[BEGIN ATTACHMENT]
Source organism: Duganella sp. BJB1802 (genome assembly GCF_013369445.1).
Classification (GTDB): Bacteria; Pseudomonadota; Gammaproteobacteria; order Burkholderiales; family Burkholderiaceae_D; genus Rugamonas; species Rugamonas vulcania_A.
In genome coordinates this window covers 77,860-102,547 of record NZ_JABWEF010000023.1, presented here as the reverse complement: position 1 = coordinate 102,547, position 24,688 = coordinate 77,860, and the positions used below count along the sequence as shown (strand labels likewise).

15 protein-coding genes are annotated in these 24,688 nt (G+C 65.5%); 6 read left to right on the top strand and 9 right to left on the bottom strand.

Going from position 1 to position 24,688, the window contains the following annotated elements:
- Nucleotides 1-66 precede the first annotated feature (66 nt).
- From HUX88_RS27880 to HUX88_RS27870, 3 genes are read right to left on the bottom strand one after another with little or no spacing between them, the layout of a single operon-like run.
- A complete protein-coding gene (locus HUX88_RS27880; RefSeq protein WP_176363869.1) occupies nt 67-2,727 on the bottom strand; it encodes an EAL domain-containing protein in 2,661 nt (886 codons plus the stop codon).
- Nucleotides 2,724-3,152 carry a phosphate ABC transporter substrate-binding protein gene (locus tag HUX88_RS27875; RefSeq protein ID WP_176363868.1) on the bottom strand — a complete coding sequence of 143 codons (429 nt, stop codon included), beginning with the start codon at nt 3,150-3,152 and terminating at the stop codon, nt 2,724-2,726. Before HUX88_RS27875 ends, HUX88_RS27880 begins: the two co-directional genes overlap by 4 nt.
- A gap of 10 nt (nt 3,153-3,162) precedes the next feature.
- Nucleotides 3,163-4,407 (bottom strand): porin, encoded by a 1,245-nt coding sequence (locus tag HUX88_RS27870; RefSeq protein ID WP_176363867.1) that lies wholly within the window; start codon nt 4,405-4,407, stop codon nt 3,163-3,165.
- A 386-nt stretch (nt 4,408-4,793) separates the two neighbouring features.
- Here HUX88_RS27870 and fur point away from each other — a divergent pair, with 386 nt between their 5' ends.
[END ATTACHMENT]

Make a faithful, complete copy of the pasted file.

Source organism: Duganella sp. BJB1802 (genome assembly GCF_013369445.1).
Classification (GTDB): Bacteria; Pseudomonadota; Gammaproteobacteria; order Burkholderiales; family Burkholderiaceae_D; genus Rugamonas; species Rugamonas vulcania_A.
In genome coordinates this window covers 77,860-102,547 of record NZ_JABWEF010000023.1, presented here as the reverse complement: position 1 = coordinate 102,547, position 24,688 = coordinate 77,860, and the positions used below count along the sequence as shown (strand labels likewise).

15 protein-coding genes are annotated in these 24,688 nt (G+C 65.5%); 6 read left to right on the top strand and 9 right to left on the bottom strand.

Going from position 1 to position 24,688, the window contains the following annotated elements:
- Nucleotides 1-66 precede the first annotated feature (66 nt).
- From HUX88_RS27880 to HUX88_RS27870, 3 genes are read right to left on the bottom strand one after another with little or no spacing between them, the layout of a single operon-like run.
- A complete protein-coding gene (locus HUX88_RS27880; RefSeq protein WP_176363869.1) occupies nt 67-2,727 on the bottom strand; it encodes an EAL domain-containing protein in 2,661 nt (886 codons plus the stop codon).
- Nucleotides 2,724-3,152 carry a phosphate ABC transporter substrate-binding protein gene (locus tag HUX88_RS27875; RefSeq protein ID WP_176363868.1) on the bottom strand — a complete coding sequence of 143 codons (429 nt, stop codon included), beginning with the start codon at nt 3,150-3,152 and terminating at the stop codon, nt 2,724-2,726. Before HUX88_RS27875 ends, HUX88_RS27880 begins: the two co-directional genes overlap by 4 nt.
- A gap of 10 nt (nt 3,153-3,162) precedes the next feature.
- Nucleotides 3,163-4,407 (bottom strand): porin, encoded by a 1,245-nt coding sequence (locus tag HUX88_RS27870; RefSeq protein ID WP_176363867.1) that lies wholly within the window; start codon nt 4,405-4,407, stop codon nt 3,163-3,165.
- A 386-nt stretch (nt 4,408-4,793) separates the two neighbouring features.
- Here HUX88_RS27870 and fur point away from each other — a divergent pair, with 386 nt between their 5' ends.